Alpine Linux had null root password since 2015

Alpine Linux is quite often used to build Docker containers, because it’s so compact. The main thing that might prevent you using Alpine is that it doesn’t include glibc, which lots of software requires. So I wonder how many Docker containers are running a vulnerable version these days. Probably tens or hundreds of millions.

UPDATE 20190518 I checked both LXD and Docker Alpine Linux images, and both had null root passwords (root::) listed in /etc/shadow. Still exists days after the exposure of this oversight. They also both came with no network services enabled by default, so any flaw in security is really your own introduction, and failure to lock down the image and test security access during deployment.

Source: CVE-2019-5021

Matrix Synapse Chat Server

Tonight, I successfully navigated a myriad of online instructions, and finally got my Matrix Synapse encrypted chat server working. So, now, my wife and I can have truly private, end-to-end encrypted chats, without relying on Facebook owned WhatsApp anymore, or servers owned and operated by anyone else.

There are plenty of instructions on how to get Synapse installed, but all of them are just a little bit incomplete. I ran into a few unexpected issues, which were all solved eventually by googling and reading multiple sets of instructions, and a dozen or so bug reports.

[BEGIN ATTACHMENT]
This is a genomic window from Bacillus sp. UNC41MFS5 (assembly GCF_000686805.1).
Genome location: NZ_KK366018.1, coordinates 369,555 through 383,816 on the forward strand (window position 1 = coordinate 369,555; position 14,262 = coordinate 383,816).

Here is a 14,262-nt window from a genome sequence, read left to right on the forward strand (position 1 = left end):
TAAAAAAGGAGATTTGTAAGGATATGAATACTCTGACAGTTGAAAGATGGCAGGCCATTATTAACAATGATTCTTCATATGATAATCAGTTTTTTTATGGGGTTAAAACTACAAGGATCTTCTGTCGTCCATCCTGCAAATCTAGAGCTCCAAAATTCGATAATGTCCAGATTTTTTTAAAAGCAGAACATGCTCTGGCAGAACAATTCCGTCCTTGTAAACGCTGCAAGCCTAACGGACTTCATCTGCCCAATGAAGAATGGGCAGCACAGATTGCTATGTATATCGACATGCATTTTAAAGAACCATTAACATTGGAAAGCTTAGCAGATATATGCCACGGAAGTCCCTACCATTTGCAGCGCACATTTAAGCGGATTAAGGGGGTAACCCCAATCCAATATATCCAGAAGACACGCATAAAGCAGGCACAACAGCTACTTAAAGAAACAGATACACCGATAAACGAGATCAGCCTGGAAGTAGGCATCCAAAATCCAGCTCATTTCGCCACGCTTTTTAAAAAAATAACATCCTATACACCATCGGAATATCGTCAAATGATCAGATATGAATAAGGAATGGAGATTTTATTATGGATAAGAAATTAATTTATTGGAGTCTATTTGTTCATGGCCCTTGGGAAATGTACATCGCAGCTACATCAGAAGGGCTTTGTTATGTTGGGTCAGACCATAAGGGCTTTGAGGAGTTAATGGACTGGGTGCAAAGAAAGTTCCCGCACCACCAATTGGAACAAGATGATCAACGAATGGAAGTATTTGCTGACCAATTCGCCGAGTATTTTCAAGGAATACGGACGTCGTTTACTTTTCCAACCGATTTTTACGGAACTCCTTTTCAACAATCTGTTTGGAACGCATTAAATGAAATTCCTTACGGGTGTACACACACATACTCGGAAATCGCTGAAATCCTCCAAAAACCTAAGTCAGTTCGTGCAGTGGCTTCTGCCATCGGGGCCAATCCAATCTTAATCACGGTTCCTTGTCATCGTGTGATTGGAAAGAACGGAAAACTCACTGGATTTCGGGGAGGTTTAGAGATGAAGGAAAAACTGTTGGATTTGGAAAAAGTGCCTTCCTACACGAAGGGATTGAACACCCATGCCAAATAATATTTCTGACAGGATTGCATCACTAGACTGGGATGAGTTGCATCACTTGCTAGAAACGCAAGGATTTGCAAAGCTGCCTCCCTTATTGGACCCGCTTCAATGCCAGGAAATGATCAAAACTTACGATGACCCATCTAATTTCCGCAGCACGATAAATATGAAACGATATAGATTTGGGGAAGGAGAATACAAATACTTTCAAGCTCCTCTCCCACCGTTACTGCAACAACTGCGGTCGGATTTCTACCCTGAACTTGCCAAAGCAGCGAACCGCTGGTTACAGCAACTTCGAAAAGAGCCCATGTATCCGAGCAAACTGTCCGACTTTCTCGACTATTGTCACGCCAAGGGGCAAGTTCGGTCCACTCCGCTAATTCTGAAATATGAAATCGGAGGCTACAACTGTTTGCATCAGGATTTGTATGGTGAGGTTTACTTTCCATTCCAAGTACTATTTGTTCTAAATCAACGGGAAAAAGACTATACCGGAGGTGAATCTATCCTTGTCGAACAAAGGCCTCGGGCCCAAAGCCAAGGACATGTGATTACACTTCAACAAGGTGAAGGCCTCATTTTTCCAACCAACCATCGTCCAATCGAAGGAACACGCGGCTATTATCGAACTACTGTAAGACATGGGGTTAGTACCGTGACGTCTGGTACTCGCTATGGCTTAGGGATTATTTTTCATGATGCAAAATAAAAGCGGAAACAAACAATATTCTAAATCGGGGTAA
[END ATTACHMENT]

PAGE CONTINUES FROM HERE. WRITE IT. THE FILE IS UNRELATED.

Synapse is an open source server that implements the Matrix protocol. It supports chat, voice, and video chat. Since I have my own server, I can issue login credentials to anyone I desire, Optionally, I can even open up my system for anyone to register, but I don’t think I want to do that right now.

If you want to try out Matrix, you can register for a free account at and use the chat server. You can also install the Android or iOS mobile apps, and use that to join in the conversation.

Surprisingly, by default, all chats in Synapse default to being unencrypted. Turning on encryption requires you to verify all the participants encryption keys (the only real way to guarantee there is no “man in the middle” intercepting your messages). That part is a pain in the rear, and it’s easily skipped, but the paranoid among us won’t skip over that part.

The problem mostly turned out to be a DNS SRV record I needed, and a website file I needed to create, /.well-known/matrix/server

root@usgaalw123:/var/www/html/.well-known/matrix# cat server
{ “m.homeserver”: {“base_url”: “”

I may need to contribute to ethereal patch stream for matrix protocol decodes. Still readng about he protocol.

A couple more Linux commands

This week, I learned about two (new to me) Linux commands that I am finding very helpful, in my system admin role.

“stdbuf” is a command that you can use to immediately adjust the default input/output buffer size in a pipeline of commands. For example, if you want to run “tail -F file” and pipe that to grep string, and pipe THAT to cut -c1-100, you’ll be frustrated, because while the tail command defaults to an output buffer of one line, because grep is outputting to another pipe, it defaults to a standard 4K buffer, and your screen output will pause until tail | grep passes 4K of data, then cut will read that and pass it through in one big unreadable chunk.

However, if you use stdbuf -oL grep string, you are running grep with line buffered output, and will get to see each line as soon as it is passed out of tail. Compare the behavior of these two slightly different commands:

tail -F /path/file | grep interestingstring | cut -c1-100
tail -F /path/file | stdbuf -oL grep interestingstring | cut -c1-100

Cool, huh?

Okay, the other one I just learned this morning is a simple way to list all block devices, and how they are used. Try this:

lsblk -f

It will display something like:

$ lsblk -f